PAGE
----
Between the ecological ceiling and the social foundation lies the just and safe space. Within the National Park’s version of the doughnut, this is the space in which we would want our second purpose activities to take place.
In other words, opportunities for understanding and enjoying the National Park should only happen in such a way that they do not cause us to breach our ecological ceiling, or push our residents below the social foundation.
For each element we have defined where this dual boundary lies. These are shown as ‘goals’ on the diagram below. We have also identified key indicators that give us a snapshot of where we are and set these in the boxes against our goals. We then use these indicators to approximate how far we are from meeting these goals, these are the red wedges that extend beyond the blue circle. Wedges that overshoot demonstrate that these factors are having an unsustainable environmental impact. Wedges that show a shortfall are impacting community sustainability.
The National Park Core
The architects of National Park designation saw National Parks as providing opportunities for free access to the countryside to all members of society, for what they termed “open air recreation”.
This was a key element of social reform introduced after the horror of the Second World War and was seen as critical to the social and economic restoration of the nation, alongside the creation of the welfare state, the NHS and paid holidays.
How people access and utilise the countryside has been totally transformed from this post war vision. Not only has the population of the UK grown significantly – there are approximately 13 million more people in the UK than in 1949 – but car ownership has grown exponentially. In 1950 there were 4 million cars on the road, as of today that figure has grown to over 38 million. It is this combined growth in people and private car use that has had a big impact on the National Park and our ability to manage visitor pressures. Tourism, both staying and day visitors, are one of the most significant elements of the local economy. Indeed, visitor spend has on the whole increased by as much as 45% since 2007. Visitors come to the National Park for a whole host of reasons, but at the core, people come to the National Park because it evokes feelings of well-being which benefit emotional health and happiness. The problem is not the people but their mode of access.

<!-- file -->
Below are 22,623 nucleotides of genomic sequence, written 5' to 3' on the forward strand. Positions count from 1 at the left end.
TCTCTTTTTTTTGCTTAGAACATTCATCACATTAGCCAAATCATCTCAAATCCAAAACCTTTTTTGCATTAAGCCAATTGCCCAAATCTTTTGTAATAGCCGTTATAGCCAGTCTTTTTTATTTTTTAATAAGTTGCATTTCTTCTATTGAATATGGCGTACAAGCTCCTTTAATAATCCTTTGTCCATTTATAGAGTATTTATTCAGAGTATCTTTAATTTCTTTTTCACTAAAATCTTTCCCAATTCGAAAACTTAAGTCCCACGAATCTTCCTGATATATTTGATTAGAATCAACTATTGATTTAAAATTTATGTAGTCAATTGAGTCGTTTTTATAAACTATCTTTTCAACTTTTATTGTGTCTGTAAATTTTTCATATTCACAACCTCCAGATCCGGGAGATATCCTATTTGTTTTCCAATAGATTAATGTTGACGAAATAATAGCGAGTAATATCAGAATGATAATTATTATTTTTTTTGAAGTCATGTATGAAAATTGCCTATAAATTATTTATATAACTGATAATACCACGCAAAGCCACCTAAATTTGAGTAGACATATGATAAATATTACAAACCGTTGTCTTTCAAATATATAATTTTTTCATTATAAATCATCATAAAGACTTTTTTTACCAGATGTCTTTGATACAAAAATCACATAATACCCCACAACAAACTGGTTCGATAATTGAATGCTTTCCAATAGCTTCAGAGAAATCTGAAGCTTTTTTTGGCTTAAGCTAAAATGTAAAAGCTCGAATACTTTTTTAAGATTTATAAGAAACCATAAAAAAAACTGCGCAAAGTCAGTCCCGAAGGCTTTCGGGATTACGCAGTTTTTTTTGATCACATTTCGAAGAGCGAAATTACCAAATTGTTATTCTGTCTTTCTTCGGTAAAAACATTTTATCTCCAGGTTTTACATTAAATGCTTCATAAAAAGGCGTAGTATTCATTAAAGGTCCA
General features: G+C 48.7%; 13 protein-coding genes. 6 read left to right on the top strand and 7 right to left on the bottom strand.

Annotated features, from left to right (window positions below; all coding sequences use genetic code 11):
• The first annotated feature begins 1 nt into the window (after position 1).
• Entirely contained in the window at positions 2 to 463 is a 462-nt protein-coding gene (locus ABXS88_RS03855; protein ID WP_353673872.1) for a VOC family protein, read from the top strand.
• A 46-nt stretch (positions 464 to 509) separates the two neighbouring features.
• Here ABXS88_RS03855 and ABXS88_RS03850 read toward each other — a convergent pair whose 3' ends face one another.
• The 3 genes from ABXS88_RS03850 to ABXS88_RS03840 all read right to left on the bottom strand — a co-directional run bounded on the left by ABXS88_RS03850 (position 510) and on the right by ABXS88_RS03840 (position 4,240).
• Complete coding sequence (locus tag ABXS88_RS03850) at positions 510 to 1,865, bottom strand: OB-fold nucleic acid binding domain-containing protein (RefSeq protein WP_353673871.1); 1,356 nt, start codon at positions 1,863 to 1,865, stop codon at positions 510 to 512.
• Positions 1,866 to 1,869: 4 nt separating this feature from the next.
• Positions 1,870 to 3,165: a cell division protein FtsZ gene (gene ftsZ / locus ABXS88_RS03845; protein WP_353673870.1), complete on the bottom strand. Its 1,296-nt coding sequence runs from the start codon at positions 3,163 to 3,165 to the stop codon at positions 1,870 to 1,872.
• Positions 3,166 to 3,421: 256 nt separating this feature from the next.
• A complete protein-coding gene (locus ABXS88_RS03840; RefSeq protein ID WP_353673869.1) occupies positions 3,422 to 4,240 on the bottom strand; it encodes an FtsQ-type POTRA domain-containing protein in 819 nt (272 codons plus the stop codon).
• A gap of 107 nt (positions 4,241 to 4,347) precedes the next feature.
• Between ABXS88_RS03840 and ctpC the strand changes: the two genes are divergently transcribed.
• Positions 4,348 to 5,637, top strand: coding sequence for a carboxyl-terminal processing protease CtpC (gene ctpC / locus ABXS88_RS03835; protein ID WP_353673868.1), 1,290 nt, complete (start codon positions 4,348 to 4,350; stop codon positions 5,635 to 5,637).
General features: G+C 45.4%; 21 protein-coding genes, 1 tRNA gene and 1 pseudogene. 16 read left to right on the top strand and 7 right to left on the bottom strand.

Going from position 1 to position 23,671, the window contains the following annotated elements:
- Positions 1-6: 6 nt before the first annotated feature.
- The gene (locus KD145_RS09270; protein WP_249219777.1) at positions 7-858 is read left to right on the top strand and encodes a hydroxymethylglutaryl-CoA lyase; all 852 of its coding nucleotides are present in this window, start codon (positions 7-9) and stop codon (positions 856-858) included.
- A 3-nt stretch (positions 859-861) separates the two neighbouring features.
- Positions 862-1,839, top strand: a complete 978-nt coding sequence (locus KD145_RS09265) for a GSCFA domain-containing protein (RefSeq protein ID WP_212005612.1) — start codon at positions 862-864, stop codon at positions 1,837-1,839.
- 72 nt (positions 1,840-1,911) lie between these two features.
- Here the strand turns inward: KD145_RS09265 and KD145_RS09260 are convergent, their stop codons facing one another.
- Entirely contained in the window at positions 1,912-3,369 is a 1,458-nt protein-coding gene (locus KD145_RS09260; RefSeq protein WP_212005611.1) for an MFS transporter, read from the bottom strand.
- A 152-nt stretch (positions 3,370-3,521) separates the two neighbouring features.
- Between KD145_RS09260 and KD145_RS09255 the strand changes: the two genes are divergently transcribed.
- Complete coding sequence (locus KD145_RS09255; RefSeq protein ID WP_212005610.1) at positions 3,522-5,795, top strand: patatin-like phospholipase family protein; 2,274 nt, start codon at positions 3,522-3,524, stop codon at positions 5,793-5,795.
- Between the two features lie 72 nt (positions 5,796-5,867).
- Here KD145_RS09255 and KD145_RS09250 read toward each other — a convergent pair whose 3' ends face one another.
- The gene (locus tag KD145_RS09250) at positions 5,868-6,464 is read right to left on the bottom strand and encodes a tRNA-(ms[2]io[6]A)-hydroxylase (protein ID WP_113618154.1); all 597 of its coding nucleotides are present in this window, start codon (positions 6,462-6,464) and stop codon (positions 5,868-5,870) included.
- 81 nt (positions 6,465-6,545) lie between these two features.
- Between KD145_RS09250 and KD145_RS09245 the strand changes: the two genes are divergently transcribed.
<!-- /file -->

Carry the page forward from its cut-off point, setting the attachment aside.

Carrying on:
We started development of this plan in 2020, which was very far from a typical year. For the first time in a decade large areas of the National Park were closed and public access made illegal. ‘Visit later’ became the tagline of the National Park in the 2020 lock-down.
During lockdown, the daily local walk became a source of singular comfort for many.
The renewed opportunity to spend recreational time in outdoor arenas became synonymous with healing, akin to the vision of National Parks set out by Dower and Hobhouse back in the 1940s. As if to prove the point, when lockdowns were lifted, we saw visitors return at levels never seen before.
Many visitors congregate in particular, iconic locations, notably the Central Beacons at Storey Arms and Bro’r Sgydau / Waterfall Country at Pontneddfechan. Often, this means we see visitors accessing in numbers beyond the carrying capacity of the area. This leads to a range of impacts that are not only detrimental to the quality of the visitor experience but have untold adverse impacts on the host communities, who feel swamped by the enormity of the visitor presence.
Issues associated with visitor pressure beyond carrying capacity: –
- Transportation emissions
- Road congestion and parking issues
- Increase in holiday homes and second homes
- Inappropriate recreation activity
- Noise pollution
- Upland erosion
- Impacts on sensitive habitats and wildlife disturbance